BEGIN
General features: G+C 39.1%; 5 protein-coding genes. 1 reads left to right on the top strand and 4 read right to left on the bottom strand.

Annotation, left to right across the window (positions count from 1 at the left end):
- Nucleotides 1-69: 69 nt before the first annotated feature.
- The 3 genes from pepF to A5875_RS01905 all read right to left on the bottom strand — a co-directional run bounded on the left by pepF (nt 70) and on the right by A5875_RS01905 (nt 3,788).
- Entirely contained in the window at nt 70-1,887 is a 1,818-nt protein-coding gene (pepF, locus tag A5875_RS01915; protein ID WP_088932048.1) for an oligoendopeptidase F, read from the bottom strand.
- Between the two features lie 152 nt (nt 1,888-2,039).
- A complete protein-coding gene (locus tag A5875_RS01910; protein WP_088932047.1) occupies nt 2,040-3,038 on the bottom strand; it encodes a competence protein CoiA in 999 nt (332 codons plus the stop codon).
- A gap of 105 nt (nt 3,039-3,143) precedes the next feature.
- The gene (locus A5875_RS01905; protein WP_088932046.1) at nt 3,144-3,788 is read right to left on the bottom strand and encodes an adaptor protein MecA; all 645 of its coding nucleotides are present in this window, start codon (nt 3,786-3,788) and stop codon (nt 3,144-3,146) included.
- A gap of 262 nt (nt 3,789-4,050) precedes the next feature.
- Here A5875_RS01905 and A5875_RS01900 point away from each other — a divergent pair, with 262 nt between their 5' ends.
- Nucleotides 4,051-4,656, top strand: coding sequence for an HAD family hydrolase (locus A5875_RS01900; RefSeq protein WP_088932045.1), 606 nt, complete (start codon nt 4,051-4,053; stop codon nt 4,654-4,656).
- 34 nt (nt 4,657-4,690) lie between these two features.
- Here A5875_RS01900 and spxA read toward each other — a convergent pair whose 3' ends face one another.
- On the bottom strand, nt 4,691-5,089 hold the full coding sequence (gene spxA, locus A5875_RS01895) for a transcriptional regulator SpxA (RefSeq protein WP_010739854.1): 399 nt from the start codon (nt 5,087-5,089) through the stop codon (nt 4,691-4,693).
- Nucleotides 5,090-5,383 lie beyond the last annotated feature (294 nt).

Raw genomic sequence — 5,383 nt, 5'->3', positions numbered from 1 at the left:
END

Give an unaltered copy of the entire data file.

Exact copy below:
General features: G+C 39.1%; 5 protein-coding genes. 1 reads left to right on the top strand and 4 read right to left on the bottom strand.

Annotation, left to right across the window (positions count from 1 at the left end):
- Nucleotides 1-69: 69 nt before the first annotated feature.
- The 3 genes from pepF to A5875_RS01905 all read right to left on the bottom strand — a co-directional run bounded on the left by pepF (nt 70) and on the right by A5875_RS01905 (nt 3,788).
- Entirely contained in the window at nt 70-1,887 is a 1,818-nt protein-coding gene (pepF, locus tag A5875_RS01915; protein ID WP_088932048.1) for an oligoendopeptidase F, read from the bottom strand.
- Between the two features lie 152 nt (nt 1,888-2,039).
- A complete protein-coding gene (locus tag A5875_RS01910; protein WP_088932047.1) occupies nt 2,040-3,038 on the bottom strand; it encodes a competence protein CoiA in 999 nt (332 codons plus the stop codon).
- A gap of 105 nt (nt 3,039-3,143) precedes the next feature.
- The gene (locus A5875_RS01905; protein WP_088932046.1) at nt 3,144-3,788 is read right to left on the bottom strand and encodes an adaptor protein MecA; all 645 of its coding nucleotides are present in this window, start codon (nt 3,786-3,788) and stop codon (nt 3,144-3,146) included.
- A gap of 262 nt (nt 3,789-4,050) precedes the next feature.
- Here A5875_RS01905 and A5875_RS01900 point away from each other — a divergent pair, with 262 nt between their 5' ends.
- Nucleotides 4,051-4,656, top strand: coding sequence for an HAD family hydrolase (locus A5875_RS01900; RefSeq protein WP_088932045.1), 606 nt, complete (start codon nt 4,051-4,053; stop codon nt 4,654-4,656).
- 34 nt (nt 4,657-4,690) lie between these two features.
- Here A5875_RS01900 and spxA read toward each other — a convergent pair whose 3' ends face one another.
- On the bottom strand, nt 4,691-5,089 hold the full coding sequence (gene spxA, locus A5875_RS01895) for a transcriptional regulator SpxA (RefSeq protein WP_010739854.1): 399 nt from the start codon (nt 5,087-5,089) through the stop codon (nt 4,691-4,693).
- Nucleotides 5,090-5,383 lie beyond the last annotated feature (294 nt).

Raw genomic sequence — 5,383 nt, 5'->3', positions numbered from 1 at the left: